In this study, we developed an reverse transcription-loop-mediated isothermal amplification (RT-LAMP) assay to detect NiV. Our purpose was to determine whether the assay recognizes the conserved region of the NiV genome and can therefore be used to detect all known strains of NiV. The specificity, sensitivity and stability of the RT-LAMP assay were investigated to confirm whether it offers a supplementary method for the molecular identification of NiV.
Materials and Methods
Pseudoviruses, Plasmids and Viral RNA
Thirty-five complete NiV N genes (accession numbers listed in Supplementary Table S1) were aligned using BioEdit sequence Alignment Editor version 184.108.40.206 to identify candidate N genes to represent all known NiV strains. Analysis of the multiple sequence alignment identified three complete N genes (1599 bp) of NiV that typically represented three types of NiV: Malaysian isolate (GenBank accession KY425646.1), Bangladeshi isolate (GenBank accession JN808862.1), and N gene sequence from Thai bat RNAs (GenBank accession KT163255.1). These were synthesized by Tsingke Biological Technology Co., Ltd. (Wuhan, China), and inserted into pUC57 vector (Tsingke Biological Technology Co., Ltd., Wuhan, China), generating pUC57-NiV-MN, pUC57-NiV-BN, and pUC57-NiV-TN, respectively. In subsequent experiments, these three plasmids were used to optimize the LAMP reaction system and as positive control.
We then conducted the pseudoviruses of the three NiV N genes by inserting the three N genes into the pHAGE-CMV-MCS-IZsGreen vector (7742 bp) provided by Center for Emerging Infectious Diseases, Wuhan Institute of Virology (Chinese Academy of Sciences, Wuhan, Hubei), generating pha-NiV-MN, pha-NiV-BN, and pha-NiV-TN, respectively. The 293T cell line was transfected individually with each construct. Fluorescence was observed after 48 h and the cells were collected. The supernatant was collected after three rounds of freeze-thaw in a liquid nitrogen and a 37°C water bath for 5 min each.
The viral RNA was extracted by a Nucleic Acid Extraction System with matched EX-RNA/DNA viral nucleic acid extraction kits (Tianlong Science and Technology, Co., Ltd.). The genomes of Japanese encephalitis virus vaccine strain SA14-14-2 (JEV, provided by China Virus Resource and Information Center, Wuhan, China), the A/Puerto Rico/8/1934(H1N1) (PR8) strain of Influenza A virus (maintained in our lab) and the related paramyxovirus Newcastle diseases virus (NDV, isolated and maintained in our laboratory), were extracted, as well as the RNA of pHAGE-CMV-MCS-IZsGreen vector were extracted. Because live HeV was unavailable, the complete N gene (1599 bp) of HeV (GenBank accession HM044318.1) was synthesized by Tsingke Biological Technology Co., Ltd., and inserted into pET-28a+ vector (Tsingke Biological Technology Co., Ltd., Wuhan, China) (pET-HeV) to be used instead of live HeV. The RNA of HeV N gene was then generated by HiScribeTM T7 Quick High Yield RNA Synthesis Kit (New England Biolabs Inc., Ipswich, MA, United States) according to the standard RNA synthesis protocol.
The NiV N gene is highly conserved and is often used for Reverse Transcription-Polymerase Chain Reaction (RT-PCR) detection of NiV (Guillaume et al., 2004). Therefore, a total of 35 complete sequences of NiV N gene (1599 bp) was downloaded from GenBank and aligned to identify the conserved region. Three sets of primers containing degenerate bases were designed to detect all known NiV strains, using the PrimerExplorer 5.0 software1, as the candidate primers. All the primers were synthesized by Tsingke Biological Technology Co., Ltd.
The RT-LAMP reaction was performed in a 25.0 μl volume, containing 0.5 mM betaine (5 mM stock, Sigma-Aldrich Inc., St Louis, MO, United States), 1.4 mM each dNTP (10.0 mM stock, TaKaRa Bio Inc., Clontech Laboratories, Inc., Dalian, China), 2.5 μl of 10× ThermoPol Reaction Buffer [(1 × ThermoPol Reaction Buffer contains 20.0 mM Tris–HCl, pH 8.8; 10.0 mM KCl; 2.0 mM MgSO4; 10.0 mM (NH4)2SO4; 0.1% Triton X-100) New England Biolabs Inc.], 6.0 mM MgSO4 (New England Biolabs Inc.), 32 pM each of forward inner primer (FIP) and backward inner primer (BIP), 15 pM each of forward loop (LF) and backward loop (LB) primers (or replaced with an equal volume of nuclease-free water), 4 pM each of forward outer (F3) and backward outer (B3) primers, 8.0 U of Bst DNA polymerase large fragment (New England Biolabs Inc.), 7.5 U of WarmStart RTx reverse transcriptase (New England Biolabs Inc.; only added to the reaction system when the template was RNA), and 2.0 μl of pseudovirus RNA (≥50 pg/μl). The RNA from the cell extract transfected with pHAGE-CMV-MCS-IZsGreen vector and nuclease-free water were used as the negative controls, and the plasmids containing the three N genes were used as the positive controls (mixed without 7.5 U of WarmStart RTx reverse transcriptase). The mixture was covered with a grain of sealant (low-melting-point wax, melting point: 48.0–50.0°C), and incubated for 60 min in a Realtime Turbidimeter LA-320C (Eiken Chemical Co., Ltd., Tochigi, Japan) to collect the turbidity data at 61–65°C, followed by incubation at 75°C for 5 min to inactivate the enzymes. An increase in turbidity of >0.1 and a peak time greater than the negative controls indicated a positive sample. Calcein indicator (1 μl, Eiken Chemical Co., Ltd., Tochigi, Japan) was added to monitor the RT-LAMP reaction with naked eye, and the reaction was incubated in a water bath at 61–65°C for 50 min, and then heated at 80°C for 5 min to inactivate the enzymes. The results were determined according to the color change, with fluorescent green indicating positive samples and orange indicating negative samples. All the experiments were performed in triplicate.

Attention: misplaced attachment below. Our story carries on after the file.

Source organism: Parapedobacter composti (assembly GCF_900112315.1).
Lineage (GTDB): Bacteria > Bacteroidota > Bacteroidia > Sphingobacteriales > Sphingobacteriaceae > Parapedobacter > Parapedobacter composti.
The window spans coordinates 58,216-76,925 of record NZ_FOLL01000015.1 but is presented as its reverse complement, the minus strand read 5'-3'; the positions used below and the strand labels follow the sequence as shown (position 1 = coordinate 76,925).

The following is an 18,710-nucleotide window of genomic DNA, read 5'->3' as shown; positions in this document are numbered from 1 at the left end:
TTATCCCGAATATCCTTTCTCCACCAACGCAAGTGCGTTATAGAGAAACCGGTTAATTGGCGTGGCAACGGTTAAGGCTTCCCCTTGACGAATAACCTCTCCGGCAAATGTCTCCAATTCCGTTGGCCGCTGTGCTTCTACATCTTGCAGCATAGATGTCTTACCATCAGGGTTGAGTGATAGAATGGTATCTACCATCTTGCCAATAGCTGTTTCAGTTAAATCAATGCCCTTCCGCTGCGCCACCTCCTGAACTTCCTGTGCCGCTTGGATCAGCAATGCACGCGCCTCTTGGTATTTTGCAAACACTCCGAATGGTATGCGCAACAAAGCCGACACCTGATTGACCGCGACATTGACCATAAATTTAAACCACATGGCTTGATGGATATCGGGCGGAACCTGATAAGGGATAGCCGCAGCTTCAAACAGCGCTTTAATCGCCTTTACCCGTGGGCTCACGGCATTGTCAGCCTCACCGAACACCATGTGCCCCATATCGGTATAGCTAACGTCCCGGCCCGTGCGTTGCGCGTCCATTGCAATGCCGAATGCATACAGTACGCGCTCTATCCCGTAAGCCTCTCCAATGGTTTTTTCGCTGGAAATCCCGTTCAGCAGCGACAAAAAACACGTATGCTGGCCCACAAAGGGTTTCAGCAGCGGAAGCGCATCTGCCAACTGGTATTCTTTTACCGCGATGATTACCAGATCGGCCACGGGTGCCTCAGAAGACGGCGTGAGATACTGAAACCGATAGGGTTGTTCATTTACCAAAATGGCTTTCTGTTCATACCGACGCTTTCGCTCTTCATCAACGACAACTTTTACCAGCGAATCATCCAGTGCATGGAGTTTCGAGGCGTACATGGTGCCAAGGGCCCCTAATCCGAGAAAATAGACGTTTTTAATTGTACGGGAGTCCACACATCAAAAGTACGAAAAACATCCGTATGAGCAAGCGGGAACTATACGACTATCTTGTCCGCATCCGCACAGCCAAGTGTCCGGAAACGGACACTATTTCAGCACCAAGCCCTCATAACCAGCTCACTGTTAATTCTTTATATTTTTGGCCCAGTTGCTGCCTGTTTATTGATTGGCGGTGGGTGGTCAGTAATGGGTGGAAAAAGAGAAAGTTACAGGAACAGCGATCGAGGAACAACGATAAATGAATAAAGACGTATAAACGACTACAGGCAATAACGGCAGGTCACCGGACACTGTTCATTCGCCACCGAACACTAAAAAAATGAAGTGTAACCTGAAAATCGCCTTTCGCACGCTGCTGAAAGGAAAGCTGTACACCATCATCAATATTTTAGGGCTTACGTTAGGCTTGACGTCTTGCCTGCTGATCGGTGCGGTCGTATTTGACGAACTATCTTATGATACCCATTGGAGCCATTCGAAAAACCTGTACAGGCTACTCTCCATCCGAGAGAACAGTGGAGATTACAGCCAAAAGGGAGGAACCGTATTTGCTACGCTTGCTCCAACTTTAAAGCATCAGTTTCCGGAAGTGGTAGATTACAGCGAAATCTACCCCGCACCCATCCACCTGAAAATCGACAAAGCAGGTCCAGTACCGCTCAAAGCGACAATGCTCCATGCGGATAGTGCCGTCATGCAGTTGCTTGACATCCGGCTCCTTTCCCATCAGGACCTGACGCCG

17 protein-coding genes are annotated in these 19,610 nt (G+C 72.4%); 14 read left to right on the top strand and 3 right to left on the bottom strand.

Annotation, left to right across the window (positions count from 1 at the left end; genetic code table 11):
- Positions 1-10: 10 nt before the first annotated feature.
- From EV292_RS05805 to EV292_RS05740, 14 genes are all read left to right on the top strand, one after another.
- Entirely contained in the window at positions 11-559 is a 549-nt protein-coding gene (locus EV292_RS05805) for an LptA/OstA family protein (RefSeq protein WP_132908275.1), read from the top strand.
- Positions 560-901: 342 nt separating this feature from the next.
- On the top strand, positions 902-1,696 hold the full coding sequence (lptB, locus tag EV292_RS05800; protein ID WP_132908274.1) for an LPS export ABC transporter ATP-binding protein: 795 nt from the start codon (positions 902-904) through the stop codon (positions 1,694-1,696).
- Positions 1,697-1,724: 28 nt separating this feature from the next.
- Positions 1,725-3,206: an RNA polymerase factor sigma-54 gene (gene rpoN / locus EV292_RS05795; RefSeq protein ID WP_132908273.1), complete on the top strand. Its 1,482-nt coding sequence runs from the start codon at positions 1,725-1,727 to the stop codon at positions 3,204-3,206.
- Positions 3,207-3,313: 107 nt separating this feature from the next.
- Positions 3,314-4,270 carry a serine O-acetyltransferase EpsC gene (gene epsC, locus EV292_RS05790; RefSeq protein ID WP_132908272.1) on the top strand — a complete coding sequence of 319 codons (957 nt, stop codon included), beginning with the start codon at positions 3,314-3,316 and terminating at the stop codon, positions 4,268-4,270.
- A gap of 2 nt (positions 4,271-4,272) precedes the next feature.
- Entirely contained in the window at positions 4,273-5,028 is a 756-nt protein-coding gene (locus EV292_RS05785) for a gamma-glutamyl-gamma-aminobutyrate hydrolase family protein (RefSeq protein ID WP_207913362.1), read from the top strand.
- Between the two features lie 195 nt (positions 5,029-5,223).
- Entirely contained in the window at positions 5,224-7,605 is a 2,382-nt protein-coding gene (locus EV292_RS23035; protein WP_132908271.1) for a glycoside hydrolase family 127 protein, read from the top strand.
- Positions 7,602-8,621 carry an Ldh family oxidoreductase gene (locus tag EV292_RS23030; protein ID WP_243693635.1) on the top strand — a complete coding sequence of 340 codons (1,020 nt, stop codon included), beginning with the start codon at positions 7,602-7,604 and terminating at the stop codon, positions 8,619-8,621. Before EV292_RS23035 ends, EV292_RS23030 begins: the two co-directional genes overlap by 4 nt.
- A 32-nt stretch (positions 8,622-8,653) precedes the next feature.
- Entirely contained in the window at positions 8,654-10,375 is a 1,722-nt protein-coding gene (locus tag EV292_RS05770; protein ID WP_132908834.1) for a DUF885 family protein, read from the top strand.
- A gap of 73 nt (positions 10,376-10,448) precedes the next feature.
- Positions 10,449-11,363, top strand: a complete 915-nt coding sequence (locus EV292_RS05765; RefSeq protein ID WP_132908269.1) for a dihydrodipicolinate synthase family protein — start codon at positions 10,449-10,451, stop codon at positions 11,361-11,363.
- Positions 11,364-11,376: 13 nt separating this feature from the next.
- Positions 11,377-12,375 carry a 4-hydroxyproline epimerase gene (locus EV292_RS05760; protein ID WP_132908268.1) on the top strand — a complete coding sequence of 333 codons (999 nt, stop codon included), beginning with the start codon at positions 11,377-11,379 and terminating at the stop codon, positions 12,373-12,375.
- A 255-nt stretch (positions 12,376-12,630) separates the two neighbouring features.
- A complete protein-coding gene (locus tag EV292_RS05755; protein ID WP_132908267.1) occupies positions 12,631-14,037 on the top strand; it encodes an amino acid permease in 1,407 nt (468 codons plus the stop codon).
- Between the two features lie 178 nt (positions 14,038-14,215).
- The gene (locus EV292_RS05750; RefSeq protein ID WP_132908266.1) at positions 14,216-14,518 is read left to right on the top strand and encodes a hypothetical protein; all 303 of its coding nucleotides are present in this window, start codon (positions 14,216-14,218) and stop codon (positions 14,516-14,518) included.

Conventional RT-PCR was conducted to compare its detection sensitivity with that of the RT-LAMP assay. The pseudoviruses RNA and the RNA from the cell extract transfected with pHAGE-CMV-MCS-IZsGreen vector were reverse transcribed with a random primer, and then 10-fold diluted to 10−6 with nuclease-free water. The plasmids containing the three NiV N genes, pUC57-NiV-BN, pUC57-NiV-MN, and pUC57-NiV-TN, were used as the positive controls, and the cDNA of pHAGE-CMV-MCS-IZsGreen vector and nuclease-free water were used as the negative controls. The specific primers of RT-PCR targeted the N gene of NiV and their sequences were: NiV-N-F 5′-GGAGTTATCAATCTAAGTTAG-3′, 5′-NiV-N-R CATAGAGATGAGTGTAAAAGC-3′ (Chadha et al., 2016). The length of the product was 159 bp. The results were visualized with 1.2% agarose gel electrophoresis.